- About Me
- About This Blog
- All Artists A-Z
- 45 RPM Gems
- Blues Rock
- Brit Pop and beyond
- Folk Rock/Country Rock/Americana
- Glam Rock
- New Romantic
- Northern Soul
- Punk, New Wave & Post Punk
- Sixties Compilations
- Traditional British Folk
- World Music
Saturday, 13 June 2020
Break Your Promise/Didn't I (Blow Your Mind This Time)/How Long Will You Stay/If The World Runs Out Of Love/I'm Sorry/La La Means I Love You/Listen To My Heart/Ready Or Not (Here I Come)/She Said Don't Love Me/Trying To Make A Fool Of Me/You Got Yours And I'll Get Mine
The Delfonics were a three-piece Philadelphia soul vocal group whose main success was in those classic years for smooth, string-driven, highly-orchestrated soul of the late sixties/early seventies. Their style was a forerunner of The Chi-Lites and The Jackson 5's more soulful numbers. The recognisable, distinctive falsetto vocals were provided by William "Poogie" Hart. They were one of the first of many similar soul groups, paving the way for so many others through the seventies.
Break Your Promise is a very Chi-Lites sounding heartbreaker of a ballad on which the vocal harmonies are outstanding. The first big hit in this collection is the classic harmony-led number Didn't I (Blow Your Mind This Time), which is enhanced even more by its sweeping strings and strident horn section. How Long Will You Stay is a sad smoocher of a ballad as is If The World Runs Out Of Love. At times Hart's high-pitched vocals are a bit grating, but on the occasions he nails it, he really nails it.
Two hits were the low-key but sumptuously melodic, string-enhanced I'm Sorry and their first big one, La La Means I Love You. The latter laid the foundations for lots of seventies soul numbers, with its lush production, soulful drums and soaring, unique vocals. Listen To My Heart is similarly slick while the group's other big hit, the much-covered Ready Or Not (Here I Come) is simply superb - another fine mix of killer vocals, strings and horns.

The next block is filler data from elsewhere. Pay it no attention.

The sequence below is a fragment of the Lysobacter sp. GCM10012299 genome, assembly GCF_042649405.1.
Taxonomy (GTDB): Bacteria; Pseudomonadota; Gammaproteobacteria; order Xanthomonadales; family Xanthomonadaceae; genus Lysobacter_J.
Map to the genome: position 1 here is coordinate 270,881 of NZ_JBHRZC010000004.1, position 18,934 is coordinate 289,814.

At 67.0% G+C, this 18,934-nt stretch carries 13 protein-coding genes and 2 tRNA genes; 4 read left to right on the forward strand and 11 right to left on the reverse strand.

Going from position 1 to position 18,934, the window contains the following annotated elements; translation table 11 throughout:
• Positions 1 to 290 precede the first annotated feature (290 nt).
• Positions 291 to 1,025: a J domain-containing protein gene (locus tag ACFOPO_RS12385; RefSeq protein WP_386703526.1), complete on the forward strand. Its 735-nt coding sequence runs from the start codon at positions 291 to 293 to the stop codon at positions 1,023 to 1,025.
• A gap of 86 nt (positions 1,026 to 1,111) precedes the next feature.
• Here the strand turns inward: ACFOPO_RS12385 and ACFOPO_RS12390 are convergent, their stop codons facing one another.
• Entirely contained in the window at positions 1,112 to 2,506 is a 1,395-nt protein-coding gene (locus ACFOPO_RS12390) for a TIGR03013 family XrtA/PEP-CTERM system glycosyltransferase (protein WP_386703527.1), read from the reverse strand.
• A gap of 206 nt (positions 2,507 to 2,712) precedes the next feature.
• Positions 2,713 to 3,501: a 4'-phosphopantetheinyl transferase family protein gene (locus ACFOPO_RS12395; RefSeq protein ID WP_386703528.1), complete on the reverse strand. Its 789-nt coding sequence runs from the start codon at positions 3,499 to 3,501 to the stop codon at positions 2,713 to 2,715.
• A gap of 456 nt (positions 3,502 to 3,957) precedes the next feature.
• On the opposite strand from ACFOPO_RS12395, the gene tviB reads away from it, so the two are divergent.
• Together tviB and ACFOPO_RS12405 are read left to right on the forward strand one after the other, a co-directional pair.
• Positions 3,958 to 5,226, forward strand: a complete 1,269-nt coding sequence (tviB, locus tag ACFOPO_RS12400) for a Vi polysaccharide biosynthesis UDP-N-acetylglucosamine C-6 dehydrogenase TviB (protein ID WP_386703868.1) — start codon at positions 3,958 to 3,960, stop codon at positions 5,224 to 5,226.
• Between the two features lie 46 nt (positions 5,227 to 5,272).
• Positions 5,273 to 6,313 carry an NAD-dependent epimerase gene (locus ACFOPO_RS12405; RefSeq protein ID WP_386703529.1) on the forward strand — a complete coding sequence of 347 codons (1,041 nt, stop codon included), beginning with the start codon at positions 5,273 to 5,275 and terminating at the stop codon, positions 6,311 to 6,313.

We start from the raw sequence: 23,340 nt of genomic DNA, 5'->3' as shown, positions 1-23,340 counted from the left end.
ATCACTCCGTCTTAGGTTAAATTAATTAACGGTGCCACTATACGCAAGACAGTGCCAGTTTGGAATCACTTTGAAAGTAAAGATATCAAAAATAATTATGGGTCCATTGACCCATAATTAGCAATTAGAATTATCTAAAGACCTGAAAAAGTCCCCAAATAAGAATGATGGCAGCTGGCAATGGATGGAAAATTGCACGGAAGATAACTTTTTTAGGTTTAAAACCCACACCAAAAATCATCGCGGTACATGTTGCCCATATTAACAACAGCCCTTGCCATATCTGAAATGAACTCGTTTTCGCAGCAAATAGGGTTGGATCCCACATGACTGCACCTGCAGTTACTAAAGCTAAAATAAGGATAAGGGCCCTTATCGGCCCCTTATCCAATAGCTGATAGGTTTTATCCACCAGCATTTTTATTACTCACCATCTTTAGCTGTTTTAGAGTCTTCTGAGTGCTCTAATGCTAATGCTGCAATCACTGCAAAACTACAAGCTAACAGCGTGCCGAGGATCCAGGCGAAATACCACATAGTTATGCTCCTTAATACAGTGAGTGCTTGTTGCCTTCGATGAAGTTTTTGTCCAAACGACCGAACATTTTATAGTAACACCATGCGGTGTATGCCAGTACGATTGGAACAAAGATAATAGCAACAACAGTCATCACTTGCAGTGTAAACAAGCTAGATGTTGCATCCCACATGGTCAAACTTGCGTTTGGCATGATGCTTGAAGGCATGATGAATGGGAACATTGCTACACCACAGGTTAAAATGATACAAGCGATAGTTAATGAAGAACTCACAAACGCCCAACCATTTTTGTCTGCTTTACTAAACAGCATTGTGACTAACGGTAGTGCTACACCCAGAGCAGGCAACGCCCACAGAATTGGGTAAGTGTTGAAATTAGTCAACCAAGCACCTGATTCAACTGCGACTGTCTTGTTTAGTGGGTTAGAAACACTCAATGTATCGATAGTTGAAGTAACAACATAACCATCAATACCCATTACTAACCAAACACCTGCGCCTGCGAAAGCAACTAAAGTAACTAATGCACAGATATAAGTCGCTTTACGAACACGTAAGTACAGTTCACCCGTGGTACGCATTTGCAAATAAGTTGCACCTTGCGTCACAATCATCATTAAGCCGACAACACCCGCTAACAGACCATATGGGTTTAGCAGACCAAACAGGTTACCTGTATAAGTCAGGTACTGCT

She Said Don't Love Me is a later recording from the mid seventies, with a laid-back, soulful Philly-style backing, while Trying To Make A Fool Of Me returns to classic ballad fare. You Got Yours And I'll Get Mine is a big, orchestrated re-make of the two big hits.
The Delfonics produced a few classic cuts, but, for me, despite their status as trail-blazers, have always remained second division in terms of consistent, quality output. Many subsequent groups were consistently better - The Chi-Lites, The Detroit Spinners, The Stylistics, Chairmen Of The Board, The O' Jays and Tavares to name just a few.
Incidentally, the quality remasterings of The Delfonics' output can be found on The Essential Delfonics album, which, at forty songs, is far too long for my Delfonics needs, but as I said, the sound is good. There are some hidden gems on it too, like the Northern Soul-ish Can't Get Over Losing You the sweet soul of You Are Gone and the lively, catchy soul of Hurt So Bad.
- June 13, 2020